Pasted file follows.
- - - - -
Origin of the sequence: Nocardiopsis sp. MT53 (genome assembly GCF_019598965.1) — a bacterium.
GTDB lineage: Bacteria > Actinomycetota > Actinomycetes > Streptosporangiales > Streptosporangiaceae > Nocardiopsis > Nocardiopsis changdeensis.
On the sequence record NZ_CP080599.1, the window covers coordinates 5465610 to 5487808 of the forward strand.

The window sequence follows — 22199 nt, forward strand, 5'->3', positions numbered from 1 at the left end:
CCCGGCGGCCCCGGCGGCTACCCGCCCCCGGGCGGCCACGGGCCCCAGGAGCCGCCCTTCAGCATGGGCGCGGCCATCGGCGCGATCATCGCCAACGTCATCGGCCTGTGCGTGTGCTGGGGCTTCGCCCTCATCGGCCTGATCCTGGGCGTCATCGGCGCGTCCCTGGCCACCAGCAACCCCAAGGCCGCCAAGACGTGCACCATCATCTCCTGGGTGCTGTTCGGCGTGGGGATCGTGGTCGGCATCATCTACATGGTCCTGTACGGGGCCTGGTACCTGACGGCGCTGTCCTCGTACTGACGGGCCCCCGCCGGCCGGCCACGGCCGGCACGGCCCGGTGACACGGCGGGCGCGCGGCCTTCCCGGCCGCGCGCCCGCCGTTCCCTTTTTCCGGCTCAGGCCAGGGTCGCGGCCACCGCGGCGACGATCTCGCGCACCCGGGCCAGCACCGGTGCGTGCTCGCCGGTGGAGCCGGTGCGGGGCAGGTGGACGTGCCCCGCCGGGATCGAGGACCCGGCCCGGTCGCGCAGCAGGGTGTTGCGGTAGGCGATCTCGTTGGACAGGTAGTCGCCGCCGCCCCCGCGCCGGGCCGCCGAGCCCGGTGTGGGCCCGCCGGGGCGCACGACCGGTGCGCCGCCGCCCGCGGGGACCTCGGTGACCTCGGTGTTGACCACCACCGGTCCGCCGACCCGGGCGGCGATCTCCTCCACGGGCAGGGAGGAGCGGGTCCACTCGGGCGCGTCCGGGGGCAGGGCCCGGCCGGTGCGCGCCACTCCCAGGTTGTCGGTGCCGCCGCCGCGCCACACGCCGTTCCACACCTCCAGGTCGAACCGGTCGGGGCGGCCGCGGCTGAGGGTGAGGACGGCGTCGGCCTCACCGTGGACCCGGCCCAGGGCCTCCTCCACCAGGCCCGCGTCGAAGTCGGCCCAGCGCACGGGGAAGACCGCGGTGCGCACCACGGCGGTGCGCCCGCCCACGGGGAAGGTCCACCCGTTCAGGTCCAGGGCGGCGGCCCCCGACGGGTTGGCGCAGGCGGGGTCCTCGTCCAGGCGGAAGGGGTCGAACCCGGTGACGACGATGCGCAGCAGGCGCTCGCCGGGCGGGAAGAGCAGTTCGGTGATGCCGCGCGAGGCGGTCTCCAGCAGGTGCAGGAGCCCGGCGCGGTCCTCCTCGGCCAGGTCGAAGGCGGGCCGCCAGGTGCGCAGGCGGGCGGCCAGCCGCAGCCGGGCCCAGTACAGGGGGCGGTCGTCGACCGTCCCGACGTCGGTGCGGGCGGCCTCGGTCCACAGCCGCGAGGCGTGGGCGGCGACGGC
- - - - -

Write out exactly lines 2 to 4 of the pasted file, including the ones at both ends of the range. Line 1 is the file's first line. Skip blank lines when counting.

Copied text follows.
GTDB lineage: Bacteria > Actinomycetota > Actinomycetes > Streptosporangiales > Streptosporangiaceae > Nocardiopsis > Nocardiopsis changdeensis.
On the sequence record NZ_CP080599.1, the window covers coordinates 5465610 to 5487808 of the forward strand.

The window sequence follows — 22199 nt, forward strand, 5'->3', positions numbered from 1 at the left end: